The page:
Skip to content


My Monthly Crisis

I’m having my monthly crisis of confidence.
On the one hand, I’ve been trying to pat myself on the back about my son. For every little setback, it seems like there’s a beautiful burst of speed in the right direction. OK, so he does disappear for twenty minutes and when you call and call and finally find him, he’s sitting on the rug, staring at his toes. But isn’t that par for the course when you’re ten?
On the other hand, with my daughter I feel like it’s a step forward and one-and-a-quarter…or perhaps-a-half back. When I picked her up from art class today, her teacher called her, gently and kindly, “my aggressive little painter.” I was feeling in the mood to take that as a positive comment about the energy of her painting style, till it was divulged that she was throwing things at her painting buddies… again.
I remember when I was in elementary school and we were in the enormous, well-stocked art room. (Wow, public school in the seventies…they had ART? What a waste of the taxpayers’ money!) (Sorry, just had to get that off my chest.) In our school, there was an intercom button in each room that called the front office. No, they didn’t expect a child to stomp in with an automatic weapon; it was just for ease of communication. The office would call up and say, “Johnny’s lunch is here!” or the teacher would call up and say, “Can Mr. Mean-Looking Vice Principal come march Johnny to the office? He’s throwing paint again.”
Or something like that.
Anyway, one day I was sitting there, little miss goody-two-shoes, straight-A’s before we even got grades, always has her hand up first. And that button was beckoning me. It was downright calling me.
I was sitting near the button. The kids were bent over their paintings. The teacher had her back to us. The little demon on my shoulder said, “Do it! Just do it once! No one will see you.”
So I did it. Almost immediately the school secretary’s cheerful voice answered, “Office!”
“Who did that?” asked the teacher, turning around, not looking at me, little miss… oh, you know the routine.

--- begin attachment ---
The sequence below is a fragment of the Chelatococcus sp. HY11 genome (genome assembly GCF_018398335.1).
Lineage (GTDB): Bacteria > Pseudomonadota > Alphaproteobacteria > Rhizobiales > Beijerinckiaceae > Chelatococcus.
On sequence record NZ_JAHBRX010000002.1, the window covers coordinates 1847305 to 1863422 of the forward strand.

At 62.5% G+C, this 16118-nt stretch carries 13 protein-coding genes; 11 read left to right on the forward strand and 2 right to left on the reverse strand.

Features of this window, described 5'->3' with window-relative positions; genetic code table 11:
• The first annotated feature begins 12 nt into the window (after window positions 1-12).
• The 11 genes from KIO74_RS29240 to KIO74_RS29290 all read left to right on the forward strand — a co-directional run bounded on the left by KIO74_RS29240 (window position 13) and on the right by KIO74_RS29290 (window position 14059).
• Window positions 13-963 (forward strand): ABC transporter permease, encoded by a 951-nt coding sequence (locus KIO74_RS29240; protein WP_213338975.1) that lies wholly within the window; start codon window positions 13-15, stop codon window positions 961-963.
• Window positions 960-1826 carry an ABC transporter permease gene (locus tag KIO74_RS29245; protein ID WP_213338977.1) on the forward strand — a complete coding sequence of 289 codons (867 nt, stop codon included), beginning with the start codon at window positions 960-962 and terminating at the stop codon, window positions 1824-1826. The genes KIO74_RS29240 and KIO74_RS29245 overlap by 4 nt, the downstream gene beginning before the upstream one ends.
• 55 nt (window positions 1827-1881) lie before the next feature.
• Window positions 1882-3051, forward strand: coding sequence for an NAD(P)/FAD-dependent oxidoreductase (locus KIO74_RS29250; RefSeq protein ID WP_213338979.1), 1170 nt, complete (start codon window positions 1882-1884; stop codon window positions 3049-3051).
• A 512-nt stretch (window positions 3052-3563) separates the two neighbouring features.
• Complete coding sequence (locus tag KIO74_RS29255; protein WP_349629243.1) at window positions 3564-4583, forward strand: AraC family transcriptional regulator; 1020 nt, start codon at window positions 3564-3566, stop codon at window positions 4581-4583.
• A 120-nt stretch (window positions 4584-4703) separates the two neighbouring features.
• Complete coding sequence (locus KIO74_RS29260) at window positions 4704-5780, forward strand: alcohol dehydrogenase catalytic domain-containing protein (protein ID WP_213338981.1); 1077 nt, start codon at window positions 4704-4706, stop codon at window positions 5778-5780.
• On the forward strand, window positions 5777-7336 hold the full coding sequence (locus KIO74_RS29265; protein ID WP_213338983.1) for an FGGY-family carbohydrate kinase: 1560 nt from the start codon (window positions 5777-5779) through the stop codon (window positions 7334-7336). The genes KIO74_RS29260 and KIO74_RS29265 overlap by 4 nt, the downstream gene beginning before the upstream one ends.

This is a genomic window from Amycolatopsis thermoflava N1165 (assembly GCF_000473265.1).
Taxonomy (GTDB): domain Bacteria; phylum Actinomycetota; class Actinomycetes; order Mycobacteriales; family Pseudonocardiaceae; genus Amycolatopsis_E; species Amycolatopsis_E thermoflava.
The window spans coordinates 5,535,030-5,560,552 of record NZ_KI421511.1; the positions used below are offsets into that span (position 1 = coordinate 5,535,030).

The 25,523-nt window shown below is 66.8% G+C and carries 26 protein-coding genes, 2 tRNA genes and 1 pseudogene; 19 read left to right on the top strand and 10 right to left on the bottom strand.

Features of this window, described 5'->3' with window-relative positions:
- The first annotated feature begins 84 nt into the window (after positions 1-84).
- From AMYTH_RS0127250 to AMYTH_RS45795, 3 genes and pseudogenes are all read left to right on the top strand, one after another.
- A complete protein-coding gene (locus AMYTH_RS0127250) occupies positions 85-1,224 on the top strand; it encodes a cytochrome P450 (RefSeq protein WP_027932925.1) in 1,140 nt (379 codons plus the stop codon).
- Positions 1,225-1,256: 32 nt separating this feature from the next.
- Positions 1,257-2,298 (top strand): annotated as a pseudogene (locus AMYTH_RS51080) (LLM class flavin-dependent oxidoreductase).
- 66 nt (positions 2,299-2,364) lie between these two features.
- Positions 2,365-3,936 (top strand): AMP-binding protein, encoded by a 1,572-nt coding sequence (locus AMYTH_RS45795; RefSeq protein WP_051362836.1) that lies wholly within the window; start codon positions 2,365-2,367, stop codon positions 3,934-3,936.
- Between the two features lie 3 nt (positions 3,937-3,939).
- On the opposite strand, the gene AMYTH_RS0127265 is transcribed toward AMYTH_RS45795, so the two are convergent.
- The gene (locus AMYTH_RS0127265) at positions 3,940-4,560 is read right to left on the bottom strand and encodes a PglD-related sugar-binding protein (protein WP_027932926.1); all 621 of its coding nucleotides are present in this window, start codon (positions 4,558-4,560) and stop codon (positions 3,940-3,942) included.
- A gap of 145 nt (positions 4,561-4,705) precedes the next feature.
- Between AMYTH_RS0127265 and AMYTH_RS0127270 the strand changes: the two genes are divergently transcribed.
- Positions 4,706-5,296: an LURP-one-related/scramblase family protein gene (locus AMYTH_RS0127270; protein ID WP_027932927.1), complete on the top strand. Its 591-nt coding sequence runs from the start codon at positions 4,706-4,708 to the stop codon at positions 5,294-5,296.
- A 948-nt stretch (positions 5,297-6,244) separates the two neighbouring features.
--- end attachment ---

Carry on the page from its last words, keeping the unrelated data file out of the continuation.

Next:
“Suki did it!” yelled a chorus of thrilled little voices. Oh, to be able to tattle on little miss you-know-what!
I was mortified. A deep flush burned my cheeks. Tears came to my eyes. I had done wrong. At church they said I’d go to…
You can bet that I never pressed that darn button again.
Back to the present. My daughter has been told not to throw things when she’s doing art projects. In class, she has experienced the anger of classmates, lectures from her teacher, explanations about how it feels to have things thrown at you. At home she has been given time-outs, had consequences, had her art supplies taken away for specified periods of time. All that after we did the nice stuff, the talking about it, the promising, the all that stuff that’s supposed to work before you go on to the not so nice stuff.
And she still throws things in art class.
Your child is probably like most children. They are told not to do things, and usually they try the things they’re not supposed to do, once, twice… maybe more. This is totally normal. Feel OK about it, OK?
Then there are the children like my daughter. When she is having an oh-so-fun tactile experience, no consequence is bad enough to remind her not to do the things she does. No time-out will deter her the next time.
Everyone who has worked with her, from doctor to therapist, says she’s going to grow out of this. And I know she will. I remind myself of the brilliant saying of T. Berry Brazelton: I’ve never known a kindergartener in diapers. To quote our parents, Kids WILL be kids!
Just in case you thought I was writing this blog to show you what a Fantastic Parent I am, here is this reminder. Anyone who thinks about parenting deeply enough has gotta be scared. Am I getting this right? Will my child grow up to be a psychopath? Will she throw erasers during her SAT exam?
It’s that time of the month for me. Take a deep breath. Relax… Oh, wait. Someone’s downstairs screaming, “Mommy!” Gotta go.

Posted in Education, Homeschooling.


0 Responses

Stay in touch with the conversation, subscribe to the RSS feed for comments on this post.



Some HTML is OK

or, reply to this post via trackback.